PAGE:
When Should I Go to the ER for Chest Pain?

Even though chest pain can arise due to some minor conditions, this symptom should never be disregarded as it could also indicate a life-threatening issue requiring immediate medical attention. Determining if a trip to the emergency room is warranted can be a complex one; however, if the wrong decision is made, permanent disability or even death may result. Learning more about the symptoms associated with a heart attack can help you decide if it is time to call 911.

When Should I Go to the ER for Chest Pain?

Numerous medical conditions can cause pain in the chest, some of these conditions are minor (e.g., anxiety); whereas, others are serious (e.g., heart attack). Since patients’ descriptions of pain in the chest vary substantially from one person to the next and from condition to condition, it is difficult to provide a definite set of signs and symptoms that indicate emergency treatment is necessary. However, general guidelines may be useful when determining if it is time to call 911.

Variations in Pain: Signs that May Indicate a Medical Emergency

If you or someone you love needs emergency medical care, you may debate whether to call for an ambulance or just drive yourself. There are certain instances when you should never drive yourself to the emergency room: Two such instances are if you have heart attack or stroke symptoms.

If the pain in your chest is accompanied by any of the following, its probability for representing a dangerous condition rises; therefore, call 911:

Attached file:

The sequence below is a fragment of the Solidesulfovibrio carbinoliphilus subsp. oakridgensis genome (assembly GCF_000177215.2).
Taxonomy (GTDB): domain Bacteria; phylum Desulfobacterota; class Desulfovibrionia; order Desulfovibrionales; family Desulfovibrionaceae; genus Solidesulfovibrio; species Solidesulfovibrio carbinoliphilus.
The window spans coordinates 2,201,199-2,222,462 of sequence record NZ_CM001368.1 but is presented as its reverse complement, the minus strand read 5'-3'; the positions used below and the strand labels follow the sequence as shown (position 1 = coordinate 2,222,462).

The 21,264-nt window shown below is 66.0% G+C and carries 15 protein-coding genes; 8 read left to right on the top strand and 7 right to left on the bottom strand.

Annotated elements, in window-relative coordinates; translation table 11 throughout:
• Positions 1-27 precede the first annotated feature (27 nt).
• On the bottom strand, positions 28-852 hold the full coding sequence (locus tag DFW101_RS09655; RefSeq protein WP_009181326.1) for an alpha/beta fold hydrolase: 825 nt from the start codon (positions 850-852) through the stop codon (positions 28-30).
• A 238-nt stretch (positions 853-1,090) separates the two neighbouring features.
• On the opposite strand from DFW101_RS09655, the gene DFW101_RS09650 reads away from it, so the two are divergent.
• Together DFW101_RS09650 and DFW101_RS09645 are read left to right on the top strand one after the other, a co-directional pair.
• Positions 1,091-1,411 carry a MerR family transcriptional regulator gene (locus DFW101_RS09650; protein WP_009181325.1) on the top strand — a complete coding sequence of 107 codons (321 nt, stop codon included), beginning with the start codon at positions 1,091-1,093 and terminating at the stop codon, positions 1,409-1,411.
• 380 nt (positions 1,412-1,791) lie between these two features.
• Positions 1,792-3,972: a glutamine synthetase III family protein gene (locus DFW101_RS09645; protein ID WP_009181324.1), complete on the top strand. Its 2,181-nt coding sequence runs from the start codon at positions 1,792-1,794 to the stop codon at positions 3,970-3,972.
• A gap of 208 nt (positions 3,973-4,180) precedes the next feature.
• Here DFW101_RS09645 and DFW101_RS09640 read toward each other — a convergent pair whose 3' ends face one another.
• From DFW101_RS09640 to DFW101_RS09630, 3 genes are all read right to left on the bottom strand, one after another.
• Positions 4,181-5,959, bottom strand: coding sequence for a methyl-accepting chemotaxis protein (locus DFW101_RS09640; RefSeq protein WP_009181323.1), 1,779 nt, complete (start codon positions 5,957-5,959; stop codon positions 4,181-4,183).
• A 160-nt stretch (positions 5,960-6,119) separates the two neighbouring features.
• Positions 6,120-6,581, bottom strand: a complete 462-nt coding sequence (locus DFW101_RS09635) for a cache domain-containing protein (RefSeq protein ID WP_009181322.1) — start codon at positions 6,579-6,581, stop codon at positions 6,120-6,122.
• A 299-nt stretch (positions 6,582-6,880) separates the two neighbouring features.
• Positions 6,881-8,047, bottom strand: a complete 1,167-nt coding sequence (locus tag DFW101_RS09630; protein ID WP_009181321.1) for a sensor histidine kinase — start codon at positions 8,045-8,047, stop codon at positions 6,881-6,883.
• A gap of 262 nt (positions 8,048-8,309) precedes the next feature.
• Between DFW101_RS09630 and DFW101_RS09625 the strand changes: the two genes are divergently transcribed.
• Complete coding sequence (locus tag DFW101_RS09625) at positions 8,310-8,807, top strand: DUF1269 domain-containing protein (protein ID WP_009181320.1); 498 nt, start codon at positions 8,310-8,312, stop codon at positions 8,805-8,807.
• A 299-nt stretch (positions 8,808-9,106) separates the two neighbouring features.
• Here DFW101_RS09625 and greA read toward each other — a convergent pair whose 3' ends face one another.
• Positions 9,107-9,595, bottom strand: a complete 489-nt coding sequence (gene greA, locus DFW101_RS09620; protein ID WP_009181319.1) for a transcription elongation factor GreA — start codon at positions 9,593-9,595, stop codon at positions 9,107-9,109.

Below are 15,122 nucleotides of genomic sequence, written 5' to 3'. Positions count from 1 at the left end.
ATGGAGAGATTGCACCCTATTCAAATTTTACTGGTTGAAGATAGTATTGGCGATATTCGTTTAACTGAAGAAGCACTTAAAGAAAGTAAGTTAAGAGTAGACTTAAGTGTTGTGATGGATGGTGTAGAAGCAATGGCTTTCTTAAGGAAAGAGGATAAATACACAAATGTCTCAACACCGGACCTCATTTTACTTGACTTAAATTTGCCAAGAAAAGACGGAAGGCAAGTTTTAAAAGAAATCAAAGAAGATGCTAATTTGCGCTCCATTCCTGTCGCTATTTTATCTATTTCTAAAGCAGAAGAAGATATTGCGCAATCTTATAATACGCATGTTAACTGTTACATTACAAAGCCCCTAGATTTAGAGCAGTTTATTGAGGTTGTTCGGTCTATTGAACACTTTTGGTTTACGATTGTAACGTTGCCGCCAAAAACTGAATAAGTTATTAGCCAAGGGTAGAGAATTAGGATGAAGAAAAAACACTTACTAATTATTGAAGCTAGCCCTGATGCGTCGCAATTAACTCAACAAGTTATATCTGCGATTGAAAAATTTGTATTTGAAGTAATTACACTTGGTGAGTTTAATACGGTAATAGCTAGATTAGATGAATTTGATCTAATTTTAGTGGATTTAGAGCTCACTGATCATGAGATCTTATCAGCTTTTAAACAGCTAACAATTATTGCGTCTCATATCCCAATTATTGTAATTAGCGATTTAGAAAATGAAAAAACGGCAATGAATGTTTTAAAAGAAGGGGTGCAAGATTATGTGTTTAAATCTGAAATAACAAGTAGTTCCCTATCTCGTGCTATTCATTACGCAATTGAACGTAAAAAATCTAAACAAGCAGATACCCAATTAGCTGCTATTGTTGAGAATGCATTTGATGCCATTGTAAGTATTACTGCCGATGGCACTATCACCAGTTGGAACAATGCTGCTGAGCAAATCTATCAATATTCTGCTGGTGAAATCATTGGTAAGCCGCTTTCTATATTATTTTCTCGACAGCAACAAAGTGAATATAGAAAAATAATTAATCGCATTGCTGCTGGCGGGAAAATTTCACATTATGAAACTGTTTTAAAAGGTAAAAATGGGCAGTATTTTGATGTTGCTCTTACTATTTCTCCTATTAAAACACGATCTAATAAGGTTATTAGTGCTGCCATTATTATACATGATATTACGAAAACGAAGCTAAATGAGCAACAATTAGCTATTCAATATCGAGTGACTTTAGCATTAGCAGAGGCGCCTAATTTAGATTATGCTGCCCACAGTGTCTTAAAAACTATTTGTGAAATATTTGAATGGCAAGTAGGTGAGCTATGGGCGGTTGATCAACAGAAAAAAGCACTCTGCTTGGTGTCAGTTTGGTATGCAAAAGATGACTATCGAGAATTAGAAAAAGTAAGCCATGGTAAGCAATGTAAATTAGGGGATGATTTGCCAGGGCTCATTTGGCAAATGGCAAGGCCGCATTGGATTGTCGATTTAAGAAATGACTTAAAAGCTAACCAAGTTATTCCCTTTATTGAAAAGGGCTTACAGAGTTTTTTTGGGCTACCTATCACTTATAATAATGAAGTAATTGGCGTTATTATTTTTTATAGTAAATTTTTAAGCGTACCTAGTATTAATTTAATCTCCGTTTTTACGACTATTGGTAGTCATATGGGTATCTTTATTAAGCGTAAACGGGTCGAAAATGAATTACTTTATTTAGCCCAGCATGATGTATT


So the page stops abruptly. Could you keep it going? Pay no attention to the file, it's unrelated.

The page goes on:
• You are 40 years of age or older
  • Early onset of cardiovascular disease (i.e., heart disease) runs in your family
  • You have risk factors for coronary artery disease (CAD) — smoking, diabetes, family history, elevated cholesterol levels and/or obesity
  • You can feel the pain in your shoulder, jaw and/or arms
  • The pain is severe and gradually getting worse

In addition, if the pain you are experiencing is accompanied by any of the following, you may be having a heart attack and you need to call 911:

  • A squeezing, tight, heavy or crushing sensation in your chest
  • Nausea
  • Weakness
  • Shortness of breath
  • Dizziness
  • Sweating
  • Fainting

Less Serious Signs and Symptoms

These are just guidelines; therefore, whenever in doubt, the adage “better safe than sorry” should be followed.

If you are experiencing chest pain that is accompanied by any of the following, it is less likely to represent a life-threatening cardiac event:

  • Your pain only lasts for a moment
  • You are not experiencing any other symptoms
  • You have experienced this pain before and cardiac problems were ruled out
  • Your pain only occurs when you move a certain way

Again, if the pain is persistent, severe or getting worse, you should seek medical attention immediately.

Calling 911

The symptoms associated with a heart attack and stroke are many and, in the event that you or a loved one is experiencing one of these life-threatening conditions, those symptoms could arise at any time. An emergency medical technician (EMT) is trained in how to treat someone with heart attack or stroke symptoms; therefore, he or she can assist you, or your loved one on the way to the emergency room. This early treatment could prevent a lifelong disability or even death.

If you are concerned that you may have a heart condition, or you have already been diagnosed with cardiovascular disease, Tri-City Cardiology has a group of dedicated, board-certified cardiologists available to assist you with all your cardiovascular needs. In addition, if a cardiac emergency arises, we offer world-class emergency heart treatment.

To schedule an appointment, please contact us today by calling 480-835-6100 or, if you prefer, click here to complete our online form.